Strip club gets an “F” in the Restaurant Report Card

Restaurant Report Card
This is an archived article and the information in the article may be outdated. Please look at the time stamp on the story to see when it was last updated.

DENVER — The Penthouse Club in Glendale is best known for its dancers, but here is the naked truth about the health code violations in their kitchen.

The Penthouse Club earned an “F” on our Restaurant Report Card for 18 critical violations in its January 2, 2014 follow up inspection and a December 17, 2013 critical item inspection.

In January an inspector found “multiple bottles of liquor at the front bar contained fruit flies.”  The inspection also noted “sliced cheese and diced tomatoes” were stored at too warm of temperature to keep bacteria from growing, the “bar dish machine” was not sanitizing and “poor hygienic practices” were being followed.

In December, the inspection noted “hand lotion stored above and next too food items…”

We requested an interview with the owner, but instead received the following statement from the kitchen manager.  “Upon Tri-County Health Department inspection violations were observed, the majority of which were resolved on the spot. The follow up inspection found all issues to be in compliance.”

There have been four follow up inspections at the Penthouse Club this year with no violations found February 18.

H Mart’s Sushi Restaurant on Parker Road in Aurora earned an “F” on our report card for 12 critical violations in its un-announced inspection in December 2013.

Tri-County Health inspectors cited the restaurant for 12 critical violations including “a live cockroach, fly strips were hanging over … areas where dishes were stored” and the “hand sink … was blocked.”

Finally, “trash debris (was) stored in the walk-in refrigerator.”

Eric Jung, the owner of the sushi restaurant said the bad inspection was due to un-trained employees. “We had new employees in my kitchen, so they didn’t do the training yet.” Jung said he has corrected the problem and hired a pest control company.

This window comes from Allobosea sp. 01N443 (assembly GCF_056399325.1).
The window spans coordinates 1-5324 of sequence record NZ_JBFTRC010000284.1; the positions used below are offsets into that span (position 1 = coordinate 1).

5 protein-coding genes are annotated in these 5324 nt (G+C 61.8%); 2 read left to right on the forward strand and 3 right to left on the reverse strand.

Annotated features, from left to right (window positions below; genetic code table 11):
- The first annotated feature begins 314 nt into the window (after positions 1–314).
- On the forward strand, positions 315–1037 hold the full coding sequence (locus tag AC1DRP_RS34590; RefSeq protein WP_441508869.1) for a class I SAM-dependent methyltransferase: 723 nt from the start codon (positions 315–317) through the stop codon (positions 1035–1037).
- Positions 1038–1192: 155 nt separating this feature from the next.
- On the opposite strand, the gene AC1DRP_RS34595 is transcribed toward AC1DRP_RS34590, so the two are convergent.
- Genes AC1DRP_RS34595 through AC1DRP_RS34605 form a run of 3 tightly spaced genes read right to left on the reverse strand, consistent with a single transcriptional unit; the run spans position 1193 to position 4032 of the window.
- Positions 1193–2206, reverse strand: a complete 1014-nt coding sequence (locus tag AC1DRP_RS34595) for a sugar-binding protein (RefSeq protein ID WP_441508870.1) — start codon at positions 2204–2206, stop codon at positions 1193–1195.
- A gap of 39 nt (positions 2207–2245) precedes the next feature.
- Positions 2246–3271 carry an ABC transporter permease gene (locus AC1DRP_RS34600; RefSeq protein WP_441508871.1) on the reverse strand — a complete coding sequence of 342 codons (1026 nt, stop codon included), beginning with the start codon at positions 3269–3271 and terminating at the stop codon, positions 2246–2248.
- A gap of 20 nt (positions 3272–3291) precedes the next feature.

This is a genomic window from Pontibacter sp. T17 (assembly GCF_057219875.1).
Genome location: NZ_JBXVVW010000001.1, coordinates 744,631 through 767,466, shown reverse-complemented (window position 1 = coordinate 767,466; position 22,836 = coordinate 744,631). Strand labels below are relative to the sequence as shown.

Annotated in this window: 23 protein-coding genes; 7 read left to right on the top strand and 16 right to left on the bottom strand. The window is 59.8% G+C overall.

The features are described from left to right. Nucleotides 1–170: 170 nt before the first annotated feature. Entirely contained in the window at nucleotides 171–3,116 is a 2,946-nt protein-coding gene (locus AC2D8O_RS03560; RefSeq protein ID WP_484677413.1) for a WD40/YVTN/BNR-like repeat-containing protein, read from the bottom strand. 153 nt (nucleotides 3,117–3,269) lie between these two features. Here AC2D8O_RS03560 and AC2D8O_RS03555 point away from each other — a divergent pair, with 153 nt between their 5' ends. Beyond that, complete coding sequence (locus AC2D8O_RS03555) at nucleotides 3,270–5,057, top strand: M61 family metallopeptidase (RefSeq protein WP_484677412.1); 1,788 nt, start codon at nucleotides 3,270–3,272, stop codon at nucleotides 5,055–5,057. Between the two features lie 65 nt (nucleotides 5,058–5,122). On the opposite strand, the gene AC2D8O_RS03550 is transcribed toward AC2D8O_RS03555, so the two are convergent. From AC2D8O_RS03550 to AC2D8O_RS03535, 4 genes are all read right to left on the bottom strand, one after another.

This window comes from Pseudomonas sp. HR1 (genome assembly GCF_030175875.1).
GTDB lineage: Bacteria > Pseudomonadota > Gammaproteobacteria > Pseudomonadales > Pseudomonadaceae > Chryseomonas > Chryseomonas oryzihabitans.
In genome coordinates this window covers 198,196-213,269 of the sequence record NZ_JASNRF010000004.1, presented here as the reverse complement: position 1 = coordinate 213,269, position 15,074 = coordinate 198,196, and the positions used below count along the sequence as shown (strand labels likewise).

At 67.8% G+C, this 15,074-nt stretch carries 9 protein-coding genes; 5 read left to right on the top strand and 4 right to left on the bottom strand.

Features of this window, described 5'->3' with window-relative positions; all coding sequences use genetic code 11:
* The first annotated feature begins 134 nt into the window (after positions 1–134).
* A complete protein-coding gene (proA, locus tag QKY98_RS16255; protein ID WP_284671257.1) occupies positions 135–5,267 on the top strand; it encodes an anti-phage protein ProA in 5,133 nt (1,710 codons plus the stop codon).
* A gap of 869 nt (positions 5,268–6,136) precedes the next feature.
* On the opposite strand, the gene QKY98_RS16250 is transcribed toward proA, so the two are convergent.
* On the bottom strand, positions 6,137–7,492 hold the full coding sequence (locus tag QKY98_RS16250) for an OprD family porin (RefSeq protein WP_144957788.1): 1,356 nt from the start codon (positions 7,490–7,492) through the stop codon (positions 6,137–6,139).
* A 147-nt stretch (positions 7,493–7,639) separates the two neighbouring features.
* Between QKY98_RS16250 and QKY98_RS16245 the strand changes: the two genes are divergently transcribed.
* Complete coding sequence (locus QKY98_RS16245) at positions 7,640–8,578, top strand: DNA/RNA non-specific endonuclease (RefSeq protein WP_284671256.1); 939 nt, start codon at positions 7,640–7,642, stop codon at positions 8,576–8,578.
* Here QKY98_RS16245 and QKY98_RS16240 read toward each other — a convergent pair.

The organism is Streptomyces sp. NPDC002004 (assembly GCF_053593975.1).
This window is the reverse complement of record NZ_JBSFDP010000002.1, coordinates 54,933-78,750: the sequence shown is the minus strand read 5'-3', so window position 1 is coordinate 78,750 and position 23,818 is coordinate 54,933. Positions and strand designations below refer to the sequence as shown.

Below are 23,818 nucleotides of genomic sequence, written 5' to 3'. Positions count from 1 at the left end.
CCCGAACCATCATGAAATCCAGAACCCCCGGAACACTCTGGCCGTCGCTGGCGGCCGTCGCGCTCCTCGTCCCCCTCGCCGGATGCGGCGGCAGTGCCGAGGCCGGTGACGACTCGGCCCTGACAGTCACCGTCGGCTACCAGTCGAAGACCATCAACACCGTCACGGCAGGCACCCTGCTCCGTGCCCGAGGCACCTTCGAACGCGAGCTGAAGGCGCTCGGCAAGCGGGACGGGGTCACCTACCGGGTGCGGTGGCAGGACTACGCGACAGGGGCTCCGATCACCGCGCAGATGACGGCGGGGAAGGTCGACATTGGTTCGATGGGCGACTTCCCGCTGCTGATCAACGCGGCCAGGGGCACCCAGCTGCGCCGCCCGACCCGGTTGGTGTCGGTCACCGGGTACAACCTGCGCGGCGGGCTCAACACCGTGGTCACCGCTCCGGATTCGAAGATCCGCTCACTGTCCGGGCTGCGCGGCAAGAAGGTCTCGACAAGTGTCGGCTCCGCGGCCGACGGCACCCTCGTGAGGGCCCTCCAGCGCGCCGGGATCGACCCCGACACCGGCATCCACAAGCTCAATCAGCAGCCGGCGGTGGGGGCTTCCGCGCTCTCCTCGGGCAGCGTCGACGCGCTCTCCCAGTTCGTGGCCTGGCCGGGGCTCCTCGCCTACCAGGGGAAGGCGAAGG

The restaurant passed a follow up inspection eight days after its un-announced inspection in December.

The “A” plus goes to Panda Express in Lakewood for back-to-back perfect inspections.  The general manager says she and her staff are fired up to be our “A.”   “My team and I treat the restaurant like a second home and keep it clean and keep it organized.  My team and I are very proud and thank you so much for choosing us.”

How Restaurants Appear on our Report Card

Restaurant Report Card features health inspections in the city and county of Denver, Jefferson County and restaurants under the jurisdiction of the Tri-County Health Department. The Tri-County Health Department includes Adams, Arapahoe and Douglas counties.

An inspection is a “snapshot” of what is happening during the day and time of the inspection. On any given day, a restaurant could have more or fewer violations than noted in an inspection. Also, at the time of an inspection, violations are recorded and can be corrected prior to the inspector leaving the restaurant. If violations are not corrected, a follow-up inspection is scheduled.

The criteria FOX31 uses to give a restaurant a failing grade includes the evaluation of two unannounced inspections by county health inspectors. A failing restaurant must have 5 critical violations on their most recent regular inspection and 5 critical violations on the previous regular inspection. Health inspectors may conduct critical or follow-up inspections, due to the number of critical violations found during a regular inspection. Those inspections may also be considered for our reports. We recognize restaurants with two perfect regular inspections in a row by awarding them an A. 

Check Your Favorite Restaurants

Most Read

Top Stories

More Home Page Top Stories